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In Encore CS5 Essential Training, author Chad Perkins gives an extensive overview of Encore CS5, Adobe's powerful application for authoring DVDs, Blu-ray Discs, and Flash-based video for the web. This course covers adding audio and subtitle tracks, creating image slideshows, and using Encore as a presentation tool. Also explained are the Blu-ray enhancements in CS5, and advanced techniques such as creating games and hidden content for disc menus. Exercise files are included with the course.
If you're working on a short project, it's really no big deal just to manually create your own subtitles, or actually, if you're working on a really big project, let's say you're working on a really long science fiction movie, DVD, maybe there is like a brief part where aliens talk some jibberish or something like that. So you just need to make a quick subtitle. No big deal, knock yourself out, go ahead and do in Encore, but for full-length projects, if you're going to have subtitles over a full-length movie, then typically that job is outsourced to a company that does subtitles. So if we right-click in the subtitle area, we can see that we can Import Subtitles in three ways.
We can import Text Script, which we will in the moment. Also, there is a FAB Images Script, and also an Image Script. Oftentimes, these can come from the company that does scripts. So if you have one of these, you can import it there as well. Before I import the Text Script, I want to show you what it looks like in case you need to create something like this on your own. Here is the Text Script. Basically, what it does is that it numbers these different subtitle clips, and it gives the timecode of when these will be imported. So from two frames in to one second and 20 frames, the subtitle Checkout these dance moves! is played, and then from 2 seconds to 3 seconds and 20 frames it says, Get ready, and so on and so forth.
So, now let's go back and right- click in the subtitle area, choose Import Subtitles > Text Script. Next, navigate to the Miscellaneous Files folder in the Media folder of the Exercise Files, and click on this Subtitles.txt file and click Open. We get this little Import Subtitles dialog box here where we can change some formatting issues. If we wanted to change the font or the size, or any of these other issues, we can do that. We can also do that in the program. This is kind of a preliminary check so that all of your subtitles that you're importing can be set by the same standard.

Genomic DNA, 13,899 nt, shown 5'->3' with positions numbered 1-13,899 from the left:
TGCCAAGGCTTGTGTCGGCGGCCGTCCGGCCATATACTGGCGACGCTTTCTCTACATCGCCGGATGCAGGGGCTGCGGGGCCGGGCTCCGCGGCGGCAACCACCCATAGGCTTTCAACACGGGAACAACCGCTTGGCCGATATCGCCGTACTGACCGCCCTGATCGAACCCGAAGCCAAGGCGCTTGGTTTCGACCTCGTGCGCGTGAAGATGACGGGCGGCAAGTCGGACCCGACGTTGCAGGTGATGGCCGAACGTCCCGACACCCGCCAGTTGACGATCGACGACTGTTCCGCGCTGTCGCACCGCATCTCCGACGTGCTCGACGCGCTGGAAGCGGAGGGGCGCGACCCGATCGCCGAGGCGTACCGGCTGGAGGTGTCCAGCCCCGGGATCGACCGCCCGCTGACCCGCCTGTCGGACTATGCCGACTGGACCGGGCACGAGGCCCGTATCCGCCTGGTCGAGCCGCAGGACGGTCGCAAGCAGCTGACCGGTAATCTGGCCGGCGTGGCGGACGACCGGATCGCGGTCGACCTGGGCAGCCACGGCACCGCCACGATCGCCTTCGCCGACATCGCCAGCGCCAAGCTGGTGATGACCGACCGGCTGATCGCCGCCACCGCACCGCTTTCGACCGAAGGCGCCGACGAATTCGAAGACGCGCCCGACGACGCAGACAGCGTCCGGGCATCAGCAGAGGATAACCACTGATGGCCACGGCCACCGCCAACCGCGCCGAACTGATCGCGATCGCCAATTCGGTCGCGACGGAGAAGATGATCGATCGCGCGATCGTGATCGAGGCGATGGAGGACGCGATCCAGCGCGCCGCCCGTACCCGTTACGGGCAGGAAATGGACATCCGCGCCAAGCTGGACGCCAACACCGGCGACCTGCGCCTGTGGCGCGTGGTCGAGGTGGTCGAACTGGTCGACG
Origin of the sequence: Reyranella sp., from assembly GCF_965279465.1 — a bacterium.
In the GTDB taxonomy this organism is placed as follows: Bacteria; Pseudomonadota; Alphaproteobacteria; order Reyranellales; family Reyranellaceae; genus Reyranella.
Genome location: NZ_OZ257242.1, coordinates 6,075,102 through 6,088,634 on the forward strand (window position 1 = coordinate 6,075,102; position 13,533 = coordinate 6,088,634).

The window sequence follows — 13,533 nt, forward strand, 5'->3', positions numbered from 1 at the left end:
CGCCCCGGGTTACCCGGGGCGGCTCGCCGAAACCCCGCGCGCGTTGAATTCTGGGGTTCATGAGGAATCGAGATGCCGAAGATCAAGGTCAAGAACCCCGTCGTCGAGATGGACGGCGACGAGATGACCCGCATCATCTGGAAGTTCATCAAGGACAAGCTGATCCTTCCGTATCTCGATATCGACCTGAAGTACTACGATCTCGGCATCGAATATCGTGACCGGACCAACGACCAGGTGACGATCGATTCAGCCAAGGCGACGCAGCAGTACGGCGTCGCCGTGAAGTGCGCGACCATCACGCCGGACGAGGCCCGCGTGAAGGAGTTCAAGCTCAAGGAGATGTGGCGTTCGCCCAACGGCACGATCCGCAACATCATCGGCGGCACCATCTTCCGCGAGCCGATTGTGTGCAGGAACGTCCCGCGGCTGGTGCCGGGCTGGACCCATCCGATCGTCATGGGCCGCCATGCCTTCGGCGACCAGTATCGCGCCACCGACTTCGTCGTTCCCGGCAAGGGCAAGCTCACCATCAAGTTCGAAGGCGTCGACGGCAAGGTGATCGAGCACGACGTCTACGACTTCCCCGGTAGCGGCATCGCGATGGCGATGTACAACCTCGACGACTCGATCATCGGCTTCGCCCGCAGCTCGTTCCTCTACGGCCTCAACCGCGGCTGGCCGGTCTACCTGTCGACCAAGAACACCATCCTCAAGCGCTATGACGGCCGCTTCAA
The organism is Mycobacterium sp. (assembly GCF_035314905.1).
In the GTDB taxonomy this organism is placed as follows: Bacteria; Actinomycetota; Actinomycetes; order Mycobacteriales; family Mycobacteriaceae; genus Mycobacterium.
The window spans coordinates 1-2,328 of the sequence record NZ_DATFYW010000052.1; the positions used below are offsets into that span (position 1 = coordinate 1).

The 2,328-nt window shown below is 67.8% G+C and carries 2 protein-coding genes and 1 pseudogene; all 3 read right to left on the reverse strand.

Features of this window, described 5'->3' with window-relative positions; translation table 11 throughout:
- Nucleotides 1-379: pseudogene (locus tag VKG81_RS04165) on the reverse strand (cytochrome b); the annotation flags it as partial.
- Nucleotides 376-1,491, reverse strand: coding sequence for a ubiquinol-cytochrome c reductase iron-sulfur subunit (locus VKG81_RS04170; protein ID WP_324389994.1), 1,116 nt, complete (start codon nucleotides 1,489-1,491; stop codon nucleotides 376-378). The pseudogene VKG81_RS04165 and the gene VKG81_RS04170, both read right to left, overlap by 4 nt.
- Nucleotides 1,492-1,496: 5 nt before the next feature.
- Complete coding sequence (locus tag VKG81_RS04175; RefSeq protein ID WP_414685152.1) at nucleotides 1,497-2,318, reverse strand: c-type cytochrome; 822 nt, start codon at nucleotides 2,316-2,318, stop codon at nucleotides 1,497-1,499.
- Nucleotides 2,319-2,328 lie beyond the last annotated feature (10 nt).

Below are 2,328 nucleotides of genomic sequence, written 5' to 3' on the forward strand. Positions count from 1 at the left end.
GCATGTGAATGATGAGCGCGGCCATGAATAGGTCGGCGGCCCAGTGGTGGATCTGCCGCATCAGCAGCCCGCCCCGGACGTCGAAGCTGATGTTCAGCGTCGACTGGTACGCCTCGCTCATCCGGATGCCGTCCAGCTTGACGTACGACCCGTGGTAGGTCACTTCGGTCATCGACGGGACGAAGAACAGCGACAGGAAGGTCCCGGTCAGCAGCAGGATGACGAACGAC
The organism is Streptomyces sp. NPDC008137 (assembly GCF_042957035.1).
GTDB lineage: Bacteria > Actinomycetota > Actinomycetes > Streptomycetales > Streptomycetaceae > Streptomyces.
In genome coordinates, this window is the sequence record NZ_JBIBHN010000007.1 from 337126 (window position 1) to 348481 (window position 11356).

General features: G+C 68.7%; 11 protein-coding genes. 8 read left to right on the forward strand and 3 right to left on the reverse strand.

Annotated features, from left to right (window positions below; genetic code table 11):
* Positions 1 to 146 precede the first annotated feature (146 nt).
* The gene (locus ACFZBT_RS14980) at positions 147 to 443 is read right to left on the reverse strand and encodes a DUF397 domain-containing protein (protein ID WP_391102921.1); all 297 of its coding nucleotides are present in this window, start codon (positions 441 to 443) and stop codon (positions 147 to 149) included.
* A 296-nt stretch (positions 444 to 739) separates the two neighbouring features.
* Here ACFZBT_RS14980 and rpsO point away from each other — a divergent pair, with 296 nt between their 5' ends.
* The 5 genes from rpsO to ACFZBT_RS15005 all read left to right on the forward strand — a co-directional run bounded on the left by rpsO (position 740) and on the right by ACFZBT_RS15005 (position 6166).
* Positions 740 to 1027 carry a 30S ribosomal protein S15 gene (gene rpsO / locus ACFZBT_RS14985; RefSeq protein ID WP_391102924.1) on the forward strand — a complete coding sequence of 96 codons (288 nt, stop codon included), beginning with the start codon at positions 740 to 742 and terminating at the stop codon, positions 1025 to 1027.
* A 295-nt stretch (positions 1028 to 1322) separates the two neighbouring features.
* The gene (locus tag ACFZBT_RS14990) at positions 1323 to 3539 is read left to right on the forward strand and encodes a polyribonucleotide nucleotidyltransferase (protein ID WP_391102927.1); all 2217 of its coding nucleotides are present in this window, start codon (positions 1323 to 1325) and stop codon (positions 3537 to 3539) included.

I'm just going to go ahead and click OK, and leave things as is. Now as expected, we can go out two frames in our Timeline here, and see that our subtitles begin at two frames in. It says all the text that we expected it to say. Basically, this guy, by the way this is a clip from Ninja Death 3. Now Check out these dance moves! Get ready. Break it down. Fantastic! Now we can also export subtitles as well.
We might want to send this out for review. Maybe we're doing some translation for a different language, when we want somebody to preview and approve of our translation or something, we can right-click on the subtitle track. I can choose Export Subtitles > Text Script, and then I can navigate to where I want to save this text file. So that is how to import and export subtitles.
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